What is Information?

What is Information?

Information is my lifeblood. As a communication scholar, I study information in all its forms. How it entertains us, how it shapes our politics and our social lives, how it is embedded in technology and enables economies. But what is information?

At a physical level, information has been defined as that which is not random. Claude Shannon, a pioneer of information theory, helped us understand the capacity of a communication channel—when those capacities were frequently stressed by the needs of war (he wrote in the 1940s and 1950s). He saw information in that which is not random; Information is "not noise."  What was unpredictable added information.

Shannon’s mathematical models of information are helpful in creating and revealing the information hidden by cryptography. It also helps manage the volume of information by letting us more effectively implement compression algorithms. But it remains a technical description and oriented to machine solutions. 

Social psychologists developed a more human-oriented view of information. For Gregory Bateson, information was the "difference that makes a difference." In other words, those signals that humans care about, that have an impact, that is what is important. In developing his theory of an "ecology of mind," Bateson looked at information as what is meaningful to humans.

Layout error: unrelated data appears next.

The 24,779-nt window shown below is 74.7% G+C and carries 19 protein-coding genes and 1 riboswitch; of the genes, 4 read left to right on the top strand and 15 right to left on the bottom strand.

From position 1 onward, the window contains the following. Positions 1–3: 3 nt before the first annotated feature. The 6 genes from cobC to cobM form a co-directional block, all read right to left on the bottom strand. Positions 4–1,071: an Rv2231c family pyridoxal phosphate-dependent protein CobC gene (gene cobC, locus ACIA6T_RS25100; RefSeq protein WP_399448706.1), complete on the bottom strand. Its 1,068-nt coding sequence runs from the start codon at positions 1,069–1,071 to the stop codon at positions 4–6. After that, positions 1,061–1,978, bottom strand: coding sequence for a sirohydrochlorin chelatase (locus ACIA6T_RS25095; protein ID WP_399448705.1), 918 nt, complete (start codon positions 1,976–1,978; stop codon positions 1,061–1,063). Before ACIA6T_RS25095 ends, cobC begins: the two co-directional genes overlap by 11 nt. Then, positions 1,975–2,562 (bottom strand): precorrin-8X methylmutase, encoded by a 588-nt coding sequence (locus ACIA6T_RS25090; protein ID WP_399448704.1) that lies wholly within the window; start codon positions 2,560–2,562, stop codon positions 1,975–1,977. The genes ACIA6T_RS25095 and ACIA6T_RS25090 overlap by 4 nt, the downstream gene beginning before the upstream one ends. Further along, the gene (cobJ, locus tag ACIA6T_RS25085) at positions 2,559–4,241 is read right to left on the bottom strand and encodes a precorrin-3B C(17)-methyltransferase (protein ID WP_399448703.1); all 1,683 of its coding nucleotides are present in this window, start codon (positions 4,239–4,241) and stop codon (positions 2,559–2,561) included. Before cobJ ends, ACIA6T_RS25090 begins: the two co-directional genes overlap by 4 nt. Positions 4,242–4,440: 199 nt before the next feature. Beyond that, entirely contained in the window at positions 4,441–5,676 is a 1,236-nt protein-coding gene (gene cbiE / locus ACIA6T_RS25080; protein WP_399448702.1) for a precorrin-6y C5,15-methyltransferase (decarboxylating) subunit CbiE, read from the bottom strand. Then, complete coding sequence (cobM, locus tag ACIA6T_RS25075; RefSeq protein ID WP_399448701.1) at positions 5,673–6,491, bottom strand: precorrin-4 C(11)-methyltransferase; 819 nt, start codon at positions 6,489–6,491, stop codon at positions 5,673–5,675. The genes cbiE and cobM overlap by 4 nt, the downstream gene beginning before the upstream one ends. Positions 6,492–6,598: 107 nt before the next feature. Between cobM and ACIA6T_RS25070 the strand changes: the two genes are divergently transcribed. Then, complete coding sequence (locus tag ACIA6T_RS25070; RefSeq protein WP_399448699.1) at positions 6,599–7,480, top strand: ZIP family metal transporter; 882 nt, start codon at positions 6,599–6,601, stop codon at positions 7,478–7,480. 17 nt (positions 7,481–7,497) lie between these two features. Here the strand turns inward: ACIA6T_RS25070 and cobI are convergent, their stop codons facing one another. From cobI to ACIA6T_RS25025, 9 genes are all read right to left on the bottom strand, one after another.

Bateson's definition is certainly catchy, and worth remembering next time you tune your radio between stations (a vanishing possibility these days in the era of digital audio) and hear static, a difference that doesn’t make a difference. But what does it take to create information? Definitions are one thing. What about some help creating information? We are a professional school, after all, and we need to be practical.

When I am trying to explain information I find that it is helpful to ask people to imagine a pyramid of human communication:

  • At the bottom is a big layer of data. This is the bits and pieces of life that have not yet been organized into anything coherent.
  • Above that is a layer of information, which is useful and meaningful, but requires some work if we are going to do anything with it.
  • Next is a thinner layer of knowledge. This is information that has been turned into action.
  • Above that, on the tiny little triangle at the top of the pyramid, rests wisdom.  

Information does not stand alone. It lies on a continuum that starts with data and ends with wisdom. 

In my next blog post, I’ll talk about the work that has to happen to move up the pyramid.

Sources:

Bateson, Gregory. Steps to an ecology of mind: Collected essays in anthropology, psychiatry, evolution, and epistemology. University of Chicago Press, 2000.

Shannon, Claude Elwood. "A mathematical theory of communication." ACM SIGMOBILE Mobile Computing and Communications Review 5.1 (2001): 3-55. Original available here: http://www3.alcatel-lucent.com/bstj/vol27-1948/articles/bstj27-3-379.pdf